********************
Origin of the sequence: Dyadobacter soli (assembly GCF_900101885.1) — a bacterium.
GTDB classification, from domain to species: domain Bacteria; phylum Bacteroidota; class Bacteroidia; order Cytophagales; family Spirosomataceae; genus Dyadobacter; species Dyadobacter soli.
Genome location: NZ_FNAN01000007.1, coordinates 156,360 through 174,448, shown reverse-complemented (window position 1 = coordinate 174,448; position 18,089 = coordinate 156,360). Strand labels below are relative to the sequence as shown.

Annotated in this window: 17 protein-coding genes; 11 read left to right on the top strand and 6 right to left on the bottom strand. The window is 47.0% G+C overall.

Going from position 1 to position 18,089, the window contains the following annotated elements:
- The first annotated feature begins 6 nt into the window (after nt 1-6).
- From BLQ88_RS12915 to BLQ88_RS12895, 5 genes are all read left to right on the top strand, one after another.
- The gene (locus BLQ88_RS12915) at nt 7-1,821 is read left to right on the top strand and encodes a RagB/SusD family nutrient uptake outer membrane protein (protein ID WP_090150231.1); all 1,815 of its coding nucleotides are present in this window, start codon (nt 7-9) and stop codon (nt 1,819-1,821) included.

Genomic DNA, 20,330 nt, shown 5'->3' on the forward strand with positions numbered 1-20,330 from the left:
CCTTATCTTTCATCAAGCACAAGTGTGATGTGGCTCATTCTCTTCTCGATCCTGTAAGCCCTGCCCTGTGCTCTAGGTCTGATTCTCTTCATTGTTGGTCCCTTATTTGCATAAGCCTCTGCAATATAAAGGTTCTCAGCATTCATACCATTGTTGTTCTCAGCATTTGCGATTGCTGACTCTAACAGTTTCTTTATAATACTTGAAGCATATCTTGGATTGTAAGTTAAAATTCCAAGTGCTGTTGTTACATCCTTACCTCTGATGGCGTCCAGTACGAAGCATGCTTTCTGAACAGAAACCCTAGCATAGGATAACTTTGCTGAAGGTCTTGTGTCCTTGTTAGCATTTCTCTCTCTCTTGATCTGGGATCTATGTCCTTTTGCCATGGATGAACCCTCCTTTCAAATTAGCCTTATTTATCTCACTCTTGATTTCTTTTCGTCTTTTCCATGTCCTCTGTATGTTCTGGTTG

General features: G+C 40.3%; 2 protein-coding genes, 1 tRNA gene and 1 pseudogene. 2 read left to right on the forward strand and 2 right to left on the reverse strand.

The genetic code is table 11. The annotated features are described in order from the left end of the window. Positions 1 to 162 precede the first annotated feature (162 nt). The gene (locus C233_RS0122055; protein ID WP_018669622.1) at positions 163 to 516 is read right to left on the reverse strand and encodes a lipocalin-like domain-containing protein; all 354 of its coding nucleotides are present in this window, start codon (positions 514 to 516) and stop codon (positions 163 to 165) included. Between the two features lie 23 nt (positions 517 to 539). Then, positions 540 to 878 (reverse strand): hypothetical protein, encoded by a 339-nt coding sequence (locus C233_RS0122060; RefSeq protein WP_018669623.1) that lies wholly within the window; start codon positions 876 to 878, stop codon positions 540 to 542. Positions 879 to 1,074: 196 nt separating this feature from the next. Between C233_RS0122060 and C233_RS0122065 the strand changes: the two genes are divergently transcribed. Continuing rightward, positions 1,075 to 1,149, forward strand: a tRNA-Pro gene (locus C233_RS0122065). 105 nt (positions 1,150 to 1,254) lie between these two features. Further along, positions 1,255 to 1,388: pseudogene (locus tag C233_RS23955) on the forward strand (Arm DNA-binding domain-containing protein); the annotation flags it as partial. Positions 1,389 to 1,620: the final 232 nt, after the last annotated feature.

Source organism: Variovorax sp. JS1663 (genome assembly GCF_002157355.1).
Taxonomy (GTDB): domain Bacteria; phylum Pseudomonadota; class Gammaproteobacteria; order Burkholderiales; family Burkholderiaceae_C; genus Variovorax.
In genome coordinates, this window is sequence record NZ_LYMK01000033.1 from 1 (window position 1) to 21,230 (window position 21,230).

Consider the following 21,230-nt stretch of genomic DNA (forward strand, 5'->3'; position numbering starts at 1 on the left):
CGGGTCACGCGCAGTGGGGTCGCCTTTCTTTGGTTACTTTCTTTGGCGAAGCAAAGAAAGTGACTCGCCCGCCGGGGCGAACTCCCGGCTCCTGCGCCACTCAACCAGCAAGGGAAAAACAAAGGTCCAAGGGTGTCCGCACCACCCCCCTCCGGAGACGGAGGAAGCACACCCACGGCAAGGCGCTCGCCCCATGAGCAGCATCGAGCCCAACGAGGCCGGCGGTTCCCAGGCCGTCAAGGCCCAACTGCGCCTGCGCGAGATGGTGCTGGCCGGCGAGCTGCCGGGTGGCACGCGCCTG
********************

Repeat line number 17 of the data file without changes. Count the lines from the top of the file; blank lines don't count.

CGGGTCACGCGCAGTGGGGTCGCCTTTCTTTGGTTACTTTCTTTGGCGAAGCAAAGAAAGTGACTCGCCCGCCGGGGCGAACTCCCGGCTCCTGCGCCACTCAACCAGCAAGGGAAAAACAAAGGTCCAAGGGTGTCCGCACCACCCCCCTCCGGAGACGGAGGAAGCACACCCACGGCAAGGCGCTCGCCCCATGAGCAGCATCGAGCCCAACGAGGCCGGCGGTTCCCAGGCCGTCAAGGCCCAACTGCGCCTGCGCGAGATGGTGCTGGCCGGCGAGCTGCCGGGTGGCACGCGCCTG